Encrypted ZFS with Ubuntu

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©Tresor, 123rf.com

©Tresor, 123rf.com

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ZFS is one of the most advanced filesystems, and now it can be used natively on Linux. One drawback is that native ZFS encryption is not available, but this article shows how use Linux's disk encryption to install Ubuntu onto an encrypted disk with ZFS.

The ZFS filesystem [1] was developed by Sun Microsystems and released as open source to the public in November 2005 as part of OpenSolaris. Then, as now, it offers features not found in other filesystems. One of the main design aims was to make it as robust and reliable as possible. ZFS stores not only the data but also cryptographic checksums of the data, which allow it to identify data that has been altered because of bit-rot, power failures, or people playing with magnets. Today, after years of development, improvements, and additional features, there is hardly anything ZFS does not do.

Although many features, such as support for various RAID modes, hot-swapping of disks and very large limits on data size, number of files and similar attributes, are geared toward the enterprise user, plenty of others will be of interest to home users. For example, ZFS supports transparent compression, with a choice of different compression algorithms and levels. Data can be de-duplicated automatically, making all those backup copies less space-consuming. Speaking of backups, ZFS supports block-level snapshots that only consume space when files actually change as well as the ability to send and receive those snapshots as filesystem streams over the network. Anybody who has had to run rsync on large numbers of files will appreciate the performance improvement that this brings.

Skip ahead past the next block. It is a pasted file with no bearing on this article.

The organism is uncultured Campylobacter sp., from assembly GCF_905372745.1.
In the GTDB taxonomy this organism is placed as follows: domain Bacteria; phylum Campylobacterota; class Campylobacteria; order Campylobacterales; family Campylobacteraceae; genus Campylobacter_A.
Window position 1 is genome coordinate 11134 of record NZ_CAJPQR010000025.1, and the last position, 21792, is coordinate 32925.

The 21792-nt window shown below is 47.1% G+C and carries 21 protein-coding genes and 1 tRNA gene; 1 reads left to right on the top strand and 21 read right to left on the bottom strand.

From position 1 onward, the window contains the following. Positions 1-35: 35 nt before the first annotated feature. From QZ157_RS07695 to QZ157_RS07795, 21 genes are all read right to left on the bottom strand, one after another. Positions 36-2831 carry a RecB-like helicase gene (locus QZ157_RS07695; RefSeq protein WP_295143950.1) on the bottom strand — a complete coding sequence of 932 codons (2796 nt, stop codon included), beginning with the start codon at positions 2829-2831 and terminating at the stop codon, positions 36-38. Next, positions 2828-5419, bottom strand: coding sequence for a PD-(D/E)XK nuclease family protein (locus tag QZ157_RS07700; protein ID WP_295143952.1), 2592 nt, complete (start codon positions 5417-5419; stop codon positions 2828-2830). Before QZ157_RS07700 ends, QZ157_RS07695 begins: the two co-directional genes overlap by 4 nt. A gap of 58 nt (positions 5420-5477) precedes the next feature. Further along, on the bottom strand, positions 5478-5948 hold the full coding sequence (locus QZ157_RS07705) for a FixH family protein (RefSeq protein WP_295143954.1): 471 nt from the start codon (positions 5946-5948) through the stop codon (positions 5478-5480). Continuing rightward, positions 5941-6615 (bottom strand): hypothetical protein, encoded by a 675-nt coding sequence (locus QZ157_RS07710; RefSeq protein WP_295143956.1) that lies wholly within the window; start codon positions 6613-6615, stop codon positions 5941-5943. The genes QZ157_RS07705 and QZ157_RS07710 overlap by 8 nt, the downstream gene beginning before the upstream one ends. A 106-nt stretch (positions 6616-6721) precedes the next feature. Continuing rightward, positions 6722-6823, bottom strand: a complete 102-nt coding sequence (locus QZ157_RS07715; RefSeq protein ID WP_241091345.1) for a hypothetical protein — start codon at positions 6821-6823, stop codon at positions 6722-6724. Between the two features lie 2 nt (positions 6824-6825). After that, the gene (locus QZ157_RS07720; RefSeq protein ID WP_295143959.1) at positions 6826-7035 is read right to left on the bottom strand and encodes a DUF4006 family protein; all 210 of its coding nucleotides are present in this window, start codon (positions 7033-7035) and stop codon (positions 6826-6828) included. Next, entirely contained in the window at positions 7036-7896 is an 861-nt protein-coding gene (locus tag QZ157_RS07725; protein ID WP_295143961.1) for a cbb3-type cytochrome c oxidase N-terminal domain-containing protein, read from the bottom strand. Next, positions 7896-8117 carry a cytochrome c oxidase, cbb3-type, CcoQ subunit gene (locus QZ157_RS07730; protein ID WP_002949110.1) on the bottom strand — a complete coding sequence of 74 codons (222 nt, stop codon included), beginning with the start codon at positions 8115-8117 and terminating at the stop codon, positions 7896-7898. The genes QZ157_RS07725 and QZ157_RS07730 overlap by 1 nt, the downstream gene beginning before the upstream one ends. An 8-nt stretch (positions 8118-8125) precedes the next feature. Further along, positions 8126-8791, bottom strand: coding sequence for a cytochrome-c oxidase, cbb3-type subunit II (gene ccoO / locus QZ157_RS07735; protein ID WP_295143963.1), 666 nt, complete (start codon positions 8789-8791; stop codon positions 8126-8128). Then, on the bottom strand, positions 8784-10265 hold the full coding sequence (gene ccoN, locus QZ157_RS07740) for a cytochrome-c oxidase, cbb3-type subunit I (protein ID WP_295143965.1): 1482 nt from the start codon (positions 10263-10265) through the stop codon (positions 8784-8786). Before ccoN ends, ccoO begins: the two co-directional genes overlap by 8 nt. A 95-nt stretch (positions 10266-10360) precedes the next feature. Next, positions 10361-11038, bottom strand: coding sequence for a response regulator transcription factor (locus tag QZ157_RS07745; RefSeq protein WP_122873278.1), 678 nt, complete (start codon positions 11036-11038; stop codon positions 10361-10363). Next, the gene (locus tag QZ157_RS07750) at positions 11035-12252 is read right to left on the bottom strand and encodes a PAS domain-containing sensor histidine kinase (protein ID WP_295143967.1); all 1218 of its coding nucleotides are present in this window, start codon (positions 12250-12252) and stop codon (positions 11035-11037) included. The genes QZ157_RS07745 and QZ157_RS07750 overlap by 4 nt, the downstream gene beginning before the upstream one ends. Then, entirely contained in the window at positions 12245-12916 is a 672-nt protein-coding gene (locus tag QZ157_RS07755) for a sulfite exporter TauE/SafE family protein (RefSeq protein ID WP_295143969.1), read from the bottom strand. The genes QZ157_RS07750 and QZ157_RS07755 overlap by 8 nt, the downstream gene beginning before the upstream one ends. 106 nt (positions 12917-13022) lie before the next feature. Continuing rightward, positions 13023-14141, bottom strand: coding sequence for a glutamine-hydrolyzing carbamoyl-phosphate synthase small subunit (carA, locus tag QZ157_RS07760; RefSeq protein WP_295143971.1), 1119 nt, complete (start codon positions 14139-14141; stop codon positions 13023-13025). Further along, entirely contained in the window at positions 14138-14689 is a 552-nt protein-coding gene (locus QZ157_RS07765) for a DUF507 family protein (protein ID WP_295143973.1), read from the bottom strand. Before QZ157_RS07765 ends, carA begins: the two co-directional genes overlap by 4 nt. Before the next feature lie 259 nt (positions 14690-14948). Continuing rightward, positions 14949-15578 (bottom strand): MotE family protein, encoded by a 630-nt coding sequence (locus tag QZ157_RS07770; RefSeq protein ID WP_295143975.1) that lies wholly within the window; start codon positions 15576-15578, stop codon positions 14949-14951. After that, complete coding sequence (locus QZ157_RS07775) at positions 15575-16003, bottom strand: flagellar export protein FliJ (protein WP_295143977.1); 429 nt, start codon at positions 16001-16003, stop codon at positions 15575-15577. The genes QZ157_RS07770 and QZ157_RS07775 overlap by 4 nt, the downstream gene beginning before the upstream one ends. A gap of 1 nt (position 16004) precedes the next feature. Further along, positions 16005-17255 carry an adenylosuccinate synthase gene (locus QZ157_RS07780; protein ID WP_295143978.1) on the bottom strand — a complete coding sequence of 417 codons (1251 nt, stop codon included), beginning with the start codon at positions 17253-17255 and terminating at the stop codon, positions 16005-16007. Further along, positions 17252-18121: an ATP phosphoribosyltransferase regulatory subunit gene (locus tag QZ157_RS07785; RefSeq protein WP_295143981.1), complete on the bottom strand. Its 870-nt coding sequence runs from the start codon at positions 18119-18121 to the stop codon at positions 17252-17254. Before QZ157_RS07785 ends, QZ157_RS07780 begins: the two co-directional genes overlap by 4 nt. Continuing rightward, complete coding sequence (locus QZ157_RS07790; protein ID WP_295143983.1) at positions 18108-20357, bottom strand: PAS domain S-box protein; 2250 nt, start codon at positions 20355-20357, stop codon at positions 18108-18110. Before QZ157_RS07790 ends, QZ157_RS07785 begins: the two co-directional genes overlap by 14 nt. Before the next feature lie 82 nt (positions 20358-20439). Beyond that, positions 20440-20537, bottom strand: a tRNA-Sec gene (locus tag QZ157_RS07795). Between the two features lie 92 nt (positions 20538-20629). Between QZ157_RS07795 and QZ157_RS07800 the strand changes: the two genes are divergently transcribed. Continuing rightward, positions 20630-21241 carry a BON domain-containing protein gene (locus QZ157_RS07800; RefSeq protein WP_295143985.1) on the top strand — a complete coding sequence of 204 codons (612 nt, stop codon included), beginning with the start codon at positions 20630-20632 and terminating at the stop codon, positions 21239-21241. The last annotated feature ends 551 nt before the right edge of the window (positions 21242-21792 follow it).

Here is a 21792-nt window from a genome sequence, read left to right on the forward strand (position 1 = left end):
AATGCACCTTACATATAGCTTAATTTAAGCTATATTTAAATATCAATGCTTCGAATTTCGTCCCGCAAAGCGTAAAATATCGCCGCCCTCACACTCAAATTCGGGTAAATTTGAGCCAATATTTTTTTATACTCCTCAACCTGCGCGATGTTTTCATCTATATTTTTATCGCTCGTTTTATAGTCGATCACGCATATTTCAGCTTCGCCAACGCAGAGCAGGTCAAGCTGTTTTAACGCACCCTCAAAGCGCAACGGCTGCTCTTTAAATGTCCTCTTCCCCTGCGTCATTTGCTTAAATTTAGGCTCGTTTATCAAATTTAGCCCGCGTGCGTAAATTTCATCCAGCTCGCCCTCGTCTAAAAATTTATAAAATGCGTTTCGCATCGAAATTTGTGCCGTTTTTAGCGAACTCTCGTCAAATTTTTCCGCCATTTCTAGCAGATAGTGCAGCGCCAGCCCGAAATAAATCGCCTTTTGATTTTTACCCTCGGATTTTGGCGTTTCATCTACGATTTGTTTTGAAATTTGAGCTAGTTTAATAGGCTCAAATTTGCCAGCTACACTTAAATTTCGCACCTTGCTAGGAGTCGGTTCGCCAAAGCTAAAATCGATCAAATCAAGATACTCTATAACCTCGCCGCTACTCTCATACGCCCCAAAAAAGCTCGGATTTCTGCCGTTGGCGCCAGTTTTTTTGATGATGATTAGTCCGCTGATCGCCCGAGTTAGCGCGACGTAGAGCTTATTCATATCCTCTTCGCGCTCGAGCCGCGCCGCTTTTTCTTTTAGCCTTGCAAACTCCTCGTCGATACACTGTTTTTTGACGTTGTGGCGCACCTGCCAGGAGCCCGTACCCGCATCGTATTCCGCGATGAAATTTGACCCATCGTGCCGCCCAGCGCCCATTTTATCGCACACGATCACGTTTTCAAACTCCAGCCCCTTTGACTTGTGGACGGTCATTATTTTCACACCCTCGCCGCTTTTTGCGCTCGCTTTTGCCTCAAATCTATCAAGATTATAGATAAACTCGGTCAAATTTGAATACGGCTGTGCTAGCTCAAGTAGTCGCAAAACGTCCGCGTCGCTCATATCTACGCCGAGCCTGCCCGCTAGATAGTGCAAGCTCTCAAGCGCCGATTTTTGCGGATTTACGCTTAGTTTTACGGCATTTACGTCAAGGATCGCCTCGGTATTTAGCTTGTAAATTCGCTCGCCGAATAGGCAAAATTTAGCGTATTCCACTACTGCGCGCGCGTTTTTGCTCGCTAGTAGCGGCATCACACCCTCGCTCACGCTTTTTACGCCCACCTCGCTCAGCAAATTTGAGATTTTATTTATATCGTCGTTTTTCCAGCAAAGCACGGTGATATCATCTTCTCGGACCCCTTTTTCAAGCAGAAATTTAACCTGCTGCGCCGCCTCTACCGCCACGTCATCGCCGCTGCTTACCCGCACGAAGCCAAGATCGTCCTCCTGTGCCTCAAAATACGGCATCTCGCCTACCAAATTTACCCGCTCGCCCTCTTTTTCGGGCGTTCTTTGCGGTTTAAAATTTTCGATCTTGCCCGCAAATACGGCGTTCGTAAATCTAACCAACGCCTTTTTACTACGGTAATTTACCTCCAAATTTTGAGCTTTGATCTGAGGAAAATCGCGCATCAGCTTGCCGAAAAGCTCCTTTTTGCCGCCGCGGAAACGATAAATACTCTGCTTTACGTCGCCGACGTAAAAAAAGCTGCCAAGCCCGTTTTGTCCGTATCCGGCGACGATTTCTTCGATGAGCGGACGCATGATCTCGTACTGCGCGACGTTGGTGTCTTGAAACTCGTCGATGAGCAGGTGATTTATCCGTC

Although ZFS has been the main filesystem on OpenSolaris since 2005 and has been fully supported on FreeBSD and other BSDs for several years, its adoption by the Linux community [2] has been somewhat slower, not because of lack of enthusiasm, but rather because of legal issues. ZFS was released under the Common Development and Distribution License (CDDL). This license is not compatible with the GPL, meaning that ZFS cannot be bundled with the Linux kernel. One way around this restriction was to implement ZFS support through a Filesystem in Userspace (FUSE) module.This approach comes with a number of limitations, most notably, a significant performance penalty is incurred for running through FUSE, and ZFS cannot be used as a root filesystem.

More recently, the ZFS on Linux project has provided another solution to this problem. It implements ZFS support as a kernel module that does not rely on FUSE, but exploits a licensing loophole. As long as the ZFS kernel module is compiled by the user, and the user does not distribute it, there are no legal problems. Thus, ZFS on Linux makes it feasible to use ZFS as a root filesystem on Linux, and an increasing number of distributions are providing ZFS on Linux packages.

Among the alternatives to ZFS are Btrfs for Linux and HAMMER for DragonFly BSD. Both aim to support similar feature sets, but neither is currently as stable and mature as ZFS. Btrfs, in particular, still has a number of stability issues. The mainstream adoption of HAMMER is further inhibited by the fact that it is only fully supported in a niche operating system.